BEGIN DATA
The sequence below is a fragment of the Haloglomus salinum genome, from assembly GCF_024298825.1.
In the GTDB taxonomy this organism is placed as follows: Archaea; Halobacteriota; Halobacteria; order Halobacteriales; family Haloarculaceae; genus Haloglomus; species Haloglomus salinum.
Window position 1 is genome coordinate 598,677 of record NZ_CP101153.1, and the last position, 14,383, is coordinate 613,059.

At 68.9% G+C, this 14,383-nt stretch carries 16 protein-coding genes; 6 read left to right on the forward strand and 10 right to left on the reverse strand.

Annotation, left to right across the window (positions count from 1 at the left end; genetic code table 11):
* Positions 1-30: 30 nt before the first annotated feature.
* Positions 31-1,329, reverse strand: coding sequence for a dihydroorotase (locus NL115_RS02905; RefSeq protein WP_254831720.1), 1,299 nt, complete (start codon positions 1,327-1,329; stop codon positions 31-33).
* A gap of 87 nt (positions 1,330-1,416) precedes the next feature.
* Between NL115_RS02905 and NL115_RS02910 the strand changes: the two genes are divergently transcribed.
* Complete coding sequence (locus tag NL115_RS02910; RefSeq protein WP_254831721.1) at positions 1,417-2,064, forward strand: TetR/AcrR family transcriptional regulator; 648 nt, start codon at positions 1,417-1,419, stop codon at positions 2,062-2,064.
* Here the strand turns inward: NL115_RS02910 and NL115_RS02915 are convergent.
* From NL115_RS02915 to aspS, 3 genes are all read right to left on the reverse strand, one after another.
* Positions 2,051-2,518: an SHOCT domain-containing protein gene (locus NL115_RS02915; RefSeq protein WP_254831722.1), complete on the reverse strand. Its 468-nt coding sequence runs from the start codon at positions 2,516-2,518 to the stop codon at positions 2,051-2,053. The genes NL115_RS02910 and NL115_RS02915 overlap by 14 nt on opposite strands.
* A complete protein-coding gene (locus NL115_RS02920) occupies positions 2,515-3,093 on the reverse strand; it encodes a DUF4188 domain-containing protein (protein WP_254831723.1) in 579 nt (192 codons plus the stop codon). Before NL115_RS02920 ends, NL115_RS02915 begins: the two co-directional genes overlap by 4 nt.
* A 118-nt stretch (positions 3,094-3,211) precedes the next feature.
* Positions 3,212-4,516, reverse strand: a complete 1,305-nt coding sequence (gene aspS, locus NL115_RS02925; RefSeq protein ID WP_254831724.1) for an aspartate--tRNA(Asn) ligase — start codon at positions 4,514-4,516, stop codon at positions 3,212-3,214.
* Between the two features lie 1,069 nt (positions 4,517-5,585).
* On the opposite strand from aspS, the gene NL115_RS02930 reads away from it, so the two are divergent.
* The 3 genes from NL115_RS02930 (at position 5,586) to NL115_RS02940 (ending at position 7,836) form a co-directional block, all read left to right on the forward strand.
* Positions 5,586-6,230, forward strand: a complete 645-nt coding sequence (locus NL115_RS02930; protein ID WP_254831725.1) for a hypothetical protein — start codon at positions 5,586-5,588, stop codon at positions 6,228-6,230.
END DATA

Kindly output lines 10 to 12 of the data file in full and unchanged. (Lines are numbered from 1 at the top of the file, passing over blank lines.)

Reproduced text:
* Complete coding sequence (locus tag NL115_RS02910; RefSeq protein WP_254831721.1) at positions 1,417-2,064, forward strand: TetR/AcrR family transcriptional regulator; 648 nt, start codon at positions 1,417-1,419, stop codon at positions 2,062-2,064.
* Here the strand turns inward: NL115_RS02910 and NL115_RS02915 are convergent.
* From NL115_RS02915 to aspS, 3 genes are all read right to left on the reverse strand, one after another.